Deer Tick Survives, Somehow
Photo by Sully Sullivan

Deer Tick Survives, Somehow

After a hiatus nearly broke up the band, Deer Tick’s sixth and seventh albums 'Deer Tick Vol. 1' and 'Vol. 2' find the Rhode Island roots rockers back and better than ever.
Chicago, US
September 15, 2017, 1:30pm

John McCauley is nursing a glass of bourbon while sitting on the front porch of his East Nashville home, a rehabbed mid-20th century bungalow he shares with his wife, singer-songwriter Vanessa Carlton. He's wearing a Longmont Potion Castle T-shirt—which McCauley, a longtime fan of the absurdist prank call series, specifically tells me to mention. He smiles and his platinum tooth (he got it after chipping his tooth on a beer bottle) accentuates his sly smirk. "I started without you," he says, motioning to a modest spread of four Modelos, bourbon, and rum he's laid out on the porch's makeshift bar for our interview. "Hope that's cool."


Carlton's currently on tour opening for Stevie Nicks—who, fun fact, officiated the couple's 2013 wedding—so this week the 31-year-old Deer Tick frontman is a stay-at-home dad, taking care of their two-and-a-half year old daughter, Sidney. Since it's 8:30 at night, he's put her to bed, but throughout our chat he periodically checks a baby monitor to make sure she's still sleeping.

"I'm just glad I haven't been doing all that much lately because I get to spend a really crazy amount of time with my daughter," McCauley says. "I think we have a kind of bond most dads don't get with their kids. Your average dad works and doesn't change as many diapers as mom."

Lately, McCauley's life has been the most stable it's ever been. In 2014, he and his wife bought a house and moved to Nashville from Carlton's SoHo apartment in New York City. It's a better place to raise a kid and McCauley feels more at home here than he ever did in New York. He's remarkably relaxed in person, a far-cry from the hard-partying frontman lighting guitars on fire and dousing crowds in beer that defined Deer Tick's rowdy early reputation. He's as blunt as his pull-no-punches songwriting suggests, coupling every matter-of-fact quote about maybe wanting to quit the band or dry jokes about going on a bender with a thoughtfulness that makes him extremely easy to be around.

Deer Tick's enduring appeal has always been their explosive live act, which has been thrilling ever since their world-weary 2007 debut War Elephant that came out when McCauley was just 21. Their boozy antics always made the band seem on the verge of falling apart on stage but they never did, thanks to McCauley's commanding presence as a frontman and the band's liquor-defying chemistry. However, the public debauchery also hinted at demons that faced McCauley's personal life.

"Any hotel room that I'd be in on tour was going to be better than what I was coming home to for a while and I think that's why I kept the party going longer than I should've," he tells me about his pre-Carlton headspace. "I was no question about it physically addicted to alcohol to the point where I thought that I would have to be sober for the rest of my life."


It's been four years, by far their longest break between releases, since Deer Tick released Negativity, their fifth and latest in a catalogue that has consistently blended lovelorn, country-inflected folk with rowdy barroom punk. It was arguably the band's "grown up" album: it added tighter songwriting and 70s-inspired arrangements and the press cycle mainly dealt with McCauley overcoming his issues with drinking and drugs. But with Deer Tick's sixth and seventh albums, the acoustic Deer Tick Vol. 1 and the electric Deer Tick Vol. 2, it's the first time in the band's history each member is settled down, married, and not getting fucked up every night. Because of that, it's also the Deer Tick's most optimistic effort yet, a masterclass in newfound maturity not losing what made the band so likeable in the first place.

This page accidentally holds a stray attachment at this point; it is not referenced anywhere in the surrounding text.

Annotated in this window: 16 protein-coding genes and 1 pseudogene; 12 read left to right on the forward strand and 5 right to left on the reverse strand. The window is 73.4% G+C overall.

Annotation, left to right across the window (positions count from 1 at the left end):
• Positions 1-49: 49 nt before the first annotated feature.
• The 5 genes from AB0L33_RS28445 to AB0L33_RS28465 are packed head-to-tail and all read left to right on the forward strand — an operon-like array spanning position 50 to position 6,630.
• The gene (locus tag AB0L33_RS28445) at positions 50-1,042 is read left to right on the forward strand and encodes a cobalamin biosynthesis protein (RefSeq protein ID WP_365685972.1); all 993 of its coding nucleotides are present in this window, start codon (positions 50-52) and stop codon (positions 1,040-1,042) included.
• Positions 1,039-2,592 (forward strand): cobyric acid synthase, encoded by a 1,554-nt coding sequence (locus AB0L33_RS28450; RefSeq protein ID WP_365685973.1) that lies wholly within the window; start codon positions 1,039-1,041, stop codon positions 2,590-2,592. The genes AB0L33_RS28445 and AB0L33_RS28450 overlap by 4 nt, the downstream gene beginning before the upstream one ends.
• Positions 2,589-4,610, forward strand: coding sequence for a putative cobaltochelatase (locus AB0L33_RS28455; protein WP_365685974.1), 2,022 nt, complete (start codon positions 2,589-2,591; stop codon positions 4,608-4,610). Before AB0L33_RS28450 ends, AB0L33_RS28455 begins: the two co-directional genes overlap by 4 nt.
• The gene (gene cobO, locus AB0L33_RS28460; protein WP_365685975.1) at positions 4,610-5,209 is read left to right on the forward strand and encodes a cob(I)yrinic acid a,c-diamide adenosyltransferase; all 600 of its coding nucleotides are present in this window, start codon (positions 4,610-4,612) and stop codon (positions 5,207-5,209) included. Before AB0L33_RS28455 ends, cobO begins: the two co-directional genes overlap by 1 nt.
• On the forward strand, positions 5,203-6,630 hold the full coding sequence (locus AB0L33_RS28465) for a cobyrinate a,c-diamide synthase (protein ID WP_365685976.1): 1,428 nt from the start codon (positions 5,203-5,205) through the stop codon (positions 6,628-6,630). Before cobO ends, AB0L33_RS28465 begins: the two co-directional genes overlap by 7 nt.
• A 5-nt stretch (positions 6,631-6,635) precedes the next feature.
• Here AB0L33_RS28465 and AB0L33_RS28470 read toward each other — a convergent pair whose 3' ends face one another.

"I was no question about it physically addicted to alcohol to the point where I thought that I would have to be sober for the rest of my life."

It's a jarring shift because the heroes of Deer Tick songs have always been the down-on-their-luck. McCauley's at his best when he's writing about facing your mistakes after a night of having one too many, like on Divine Providence single "Main Street" where he yells about missing "one night from the stomped on bag of blow," or how he mournfully yelps "maybe I'm about as good as gone" on "Houston, TX" off their 2009 sophomore album Born on Flag Day. There's a whole dive bar's worth of heartbreak and hangovers throughout Deer Tick's discography.

"I've never been that much of a happy-go-lucky writer," says McCauley. "It's either about shit being fucked up or deliverin' something in a sarcastic tone."


Now the band sounds more comfortable and happier than they've ever been. Following the band's ten-year anniversary shows at the end of 2014, McCauley took time off for the first time since starting the band. His daughter was born around that time as well, and he channeled his energy into fatherhood and living a more balance life. He wrote songs when he could and learned new instruments like the bouzouki and the accordion after Sidney went to bed. The ease you hear in the band's music now can be credited to this time when McCauley paused to become a parent and husband.